More phone counselling could boost Pacific mental health

Samoa has one of just three mental health telephone counselling services in the Pacific and there is a need for more, new research has conclude. 

Fa’ataua Le Ola (F.L.O) Samoa Lifeline, the phone counselling and suicide prevention service sits alongside Fiji Lifeline and Lifelife in American Samoa as the only three services available.

Telephone counselling has been proven to be an accessible and cost-effective option for people with mental illnesses without face-to-face therapy.

Researchers from the Pacific Research Program in Australia believe phone counselling could be a successful in the Pacific, where populations are dispersed geographically and access to treatment is a challenge.

In Samoa, F.L.O reports people are not likely to go into a hospital or clinic looking for mental health help.

From 2015 to 2018, a total of 84 people had lost their lives to suicide. 

“Suicide is a sensitive topic that a lot of people are not willing to discuss,” Executive Director Papalii Caroline Paul-Ah Chong said.

“And not necessarily everyone who is in trouble cries out for help.”

Papua New Guinea Police sergeant Job Eremungo said when it comes to domestic violence, victims will not get help in public, if they can help it.

“Many women won’t normally walk into a Police station seeking assistance, for fear of being seen by family and friends of their spouse or attacker,” he said.

But a national hotline for gender based violence, which has taken calls from every province in the country is a welcome, safe option.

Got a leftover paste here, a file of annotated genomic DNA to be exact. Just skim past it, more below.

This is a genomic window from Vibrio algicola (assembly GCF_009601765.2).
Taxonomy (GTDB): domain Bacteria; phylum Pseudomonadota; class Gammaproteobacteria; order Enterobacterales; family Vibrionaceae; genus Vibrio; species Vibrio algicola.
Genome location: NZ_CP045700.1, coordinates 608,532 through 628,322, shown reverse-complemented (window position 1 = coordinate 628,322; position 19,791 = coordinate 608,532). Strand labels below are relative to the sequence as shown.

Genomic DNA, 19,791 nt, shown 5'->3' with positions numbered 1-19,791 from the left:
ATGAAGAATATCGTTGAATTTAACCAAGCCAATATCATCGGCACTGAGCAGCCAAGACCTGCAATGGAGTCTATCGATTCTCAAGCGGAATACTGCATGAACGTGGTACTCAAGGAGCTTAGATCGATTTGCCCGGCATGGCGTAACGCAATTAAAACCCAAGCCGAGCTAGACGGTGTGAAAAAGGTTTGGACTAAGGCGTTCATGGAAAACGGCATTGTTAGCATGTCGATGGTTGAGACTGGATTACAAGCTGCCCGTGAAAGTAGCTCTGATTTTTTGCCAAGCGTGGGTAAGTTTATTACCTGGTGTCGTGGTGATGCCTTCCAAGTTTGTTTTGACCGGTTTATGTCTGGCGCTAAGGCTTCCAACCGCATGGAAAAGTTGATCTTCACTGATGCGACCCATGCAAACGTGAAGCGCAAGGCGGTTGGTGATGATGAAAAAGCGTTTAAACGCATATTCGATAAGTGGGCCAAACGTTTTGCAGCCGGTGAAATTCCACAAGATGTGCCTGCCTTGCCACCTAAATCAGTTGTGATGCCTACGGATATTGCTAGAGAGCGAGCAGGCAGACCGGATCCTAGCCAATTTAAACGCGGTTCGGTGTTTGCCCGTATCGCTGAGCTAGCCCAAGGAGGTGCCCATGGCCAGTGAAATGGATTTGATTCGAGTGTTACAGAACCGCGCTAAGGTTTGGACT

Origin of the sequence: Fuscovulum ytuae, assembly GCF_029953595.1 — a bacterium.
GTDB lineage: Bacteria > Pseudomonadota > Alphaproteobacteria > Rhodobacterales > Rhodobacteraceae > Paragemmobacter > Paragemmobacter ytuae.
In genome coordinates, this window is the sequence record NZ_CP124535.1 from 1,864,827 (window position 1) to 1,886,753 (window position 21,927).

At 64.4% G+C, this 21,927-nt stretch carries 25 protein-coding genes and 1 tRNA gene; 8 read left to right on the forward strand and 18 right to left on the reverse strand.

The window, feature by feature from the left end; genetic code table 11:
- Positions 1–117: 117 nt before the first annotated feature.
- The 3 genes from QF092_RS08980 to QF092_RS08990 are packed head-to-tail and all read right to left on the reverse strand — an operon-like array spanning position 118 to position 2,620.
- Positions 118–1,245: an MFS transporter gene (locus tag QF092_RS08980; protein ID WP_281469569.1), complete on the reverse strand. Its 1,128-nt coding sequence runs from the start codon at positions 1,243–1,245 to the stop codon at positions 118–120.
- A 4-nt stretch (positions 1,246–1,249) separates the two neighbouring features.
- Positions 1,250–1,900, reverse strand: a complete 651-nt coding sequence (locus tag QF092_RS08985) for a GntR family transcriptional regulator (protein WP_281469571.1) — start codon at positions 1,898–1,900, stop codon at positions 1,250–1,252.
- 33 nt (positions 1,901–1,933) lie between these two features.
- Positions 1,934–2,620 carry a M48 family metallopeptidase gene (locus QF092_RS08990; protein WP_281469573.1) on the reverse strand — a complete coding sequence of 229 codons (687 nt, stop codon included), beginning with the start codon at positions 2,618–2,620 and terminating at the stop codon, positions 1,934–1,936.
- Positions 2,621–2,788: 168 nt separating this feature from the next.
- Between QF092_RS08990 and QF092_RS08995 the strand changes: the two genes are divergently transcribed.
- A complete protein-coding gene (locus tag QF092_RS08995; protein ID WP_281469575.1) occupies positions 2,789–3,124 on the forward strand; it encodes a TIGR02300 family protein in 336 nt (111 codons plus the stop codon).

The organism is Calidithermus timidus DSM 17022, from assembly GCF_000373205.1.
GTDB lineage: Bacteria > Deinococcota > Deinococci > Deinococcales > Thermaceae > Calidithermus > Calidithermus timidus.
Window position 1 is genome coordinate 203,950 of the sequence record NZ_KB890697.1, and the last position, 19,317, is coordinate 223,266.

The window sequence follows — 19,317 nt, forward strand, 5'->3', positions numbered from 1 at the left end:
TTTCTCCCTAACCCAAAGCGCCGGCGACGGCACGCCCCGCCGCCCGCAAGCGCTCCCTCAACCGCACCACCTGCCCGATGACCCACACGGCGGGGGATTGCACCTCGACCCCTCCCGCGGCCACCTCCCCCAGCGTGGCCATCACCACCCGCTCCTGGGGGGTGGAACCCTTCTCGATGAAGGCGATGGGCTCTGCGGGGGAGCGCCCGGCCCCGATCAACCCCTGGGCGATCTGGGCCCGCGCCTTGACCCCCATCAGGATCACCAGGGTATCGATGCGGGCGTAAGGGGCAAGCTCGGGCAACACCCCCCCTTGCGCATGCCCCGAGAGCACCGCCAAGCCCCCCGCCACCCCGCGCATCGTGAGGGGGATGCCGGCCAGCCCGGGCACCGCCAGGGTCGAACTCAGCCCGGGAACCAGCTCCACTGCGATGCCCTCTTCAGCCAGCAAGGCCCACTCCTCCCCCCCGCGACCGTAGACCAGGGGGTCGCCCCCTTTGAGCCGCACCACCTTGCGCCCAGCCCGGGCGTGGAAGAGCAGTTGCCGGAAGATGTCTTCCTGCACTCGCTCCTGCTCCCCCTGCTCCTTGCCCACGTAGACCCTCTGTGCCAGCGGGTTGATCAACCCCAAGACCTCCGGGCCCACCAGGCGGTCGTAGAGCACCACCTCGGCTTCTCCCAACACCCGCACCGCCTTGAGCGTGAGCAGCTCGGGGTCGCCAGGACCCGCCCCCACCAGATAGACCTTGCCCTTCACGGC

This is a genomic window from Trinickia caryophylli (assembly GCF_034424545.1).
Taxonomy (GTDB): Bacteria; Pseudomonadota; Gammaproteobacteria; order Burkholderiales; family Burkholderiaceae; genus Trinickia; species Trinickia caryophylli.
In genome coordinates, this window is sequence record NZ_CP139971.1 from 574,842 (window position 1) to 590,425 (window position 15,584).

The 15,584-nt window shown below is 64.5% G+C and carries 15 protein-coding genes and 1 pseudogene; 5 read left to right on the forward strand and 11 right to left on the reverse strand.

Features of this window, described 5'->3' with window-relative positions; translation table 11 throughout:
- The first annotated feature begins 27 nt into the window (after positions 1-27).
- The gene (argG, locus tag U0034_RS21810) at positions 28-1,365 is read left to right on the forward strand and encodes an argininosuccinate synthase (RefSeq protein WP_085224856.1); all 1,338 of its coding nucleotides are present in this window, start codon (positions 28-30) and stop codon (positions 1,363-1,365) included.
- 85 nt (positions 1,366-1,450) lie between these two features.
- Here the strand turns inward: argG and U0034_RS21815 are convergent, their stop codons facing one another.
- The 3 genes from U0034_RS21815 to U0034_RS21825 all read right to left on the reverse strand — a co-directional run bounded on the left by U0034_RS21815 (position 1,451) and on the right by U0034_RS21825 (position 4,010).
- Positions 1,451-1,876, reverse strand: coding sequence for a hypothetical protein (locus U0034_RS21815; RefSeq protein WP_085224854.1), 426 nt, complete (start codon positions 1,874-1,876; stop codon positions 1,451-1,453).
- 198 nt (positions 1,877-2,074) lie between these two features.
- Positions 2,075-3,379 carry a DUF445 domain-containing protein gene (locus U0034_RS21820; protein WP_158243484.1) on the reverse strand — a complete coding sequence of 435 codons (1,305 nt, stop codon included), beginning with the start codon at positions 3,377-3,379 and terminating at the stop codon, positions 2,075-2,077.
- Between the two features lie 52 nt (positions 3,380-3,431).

“It is convenient for them to seek Police help through the hotline,” he said, in a report on the hotline’s first two years of work.

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A review of academic literature on telephone counselling found videoconferencing and online therapy were good at treating anxiety and depression in general.

“This modality has theoretical appeal for servicing dispersed populations across the Pacific in terms of access and timeliness, but there is little or no outcome data available regarding such services within the region,” the Australian report states.

Earlier research found the Pacific has an “unmet need” for mental health services.

Mental health is rarely a national priority, and overburdened health services do not have the resources to address it.

“In addition, aid donors such as Australia tend not to prioritise mental health,” the report states.

Telephone counselling is slow to grow in the Pacific because the Island countries were very late to gain mobile telephone reception.

But today reception is widespread and reaches even the most rural communities, though other challenges present themselves too.

Cultural and language barriers still stand in the way of effective phone health services, on mental health or otherwise.

“Culture impacts on mental health, such as how health and illness are perceived, coping styles, treatment-seeking patterns, impacts of history, racism, bias and stereotyping, gender, family, stigma and discrimination,” the report states.

It calls for further research into the success of the three existing mental health phone lines, to see how useful expanding a program into the region would be.

“This is a region with enormous need and contextual challenges,” the authors write.

“Call-centre mediated telephone counselling services have a history of good results in other settings. 

“There are fledgling, unevaluated initiatives in the Pacific and a need for evaluations that will demonstrate if there are benefits and, if so, what works where for whom.”

The research was written by Amanda Watson and Roannie Ng Shiu, who are Research Fellows with the Department of Pacific Affairs aty the Australian National University.

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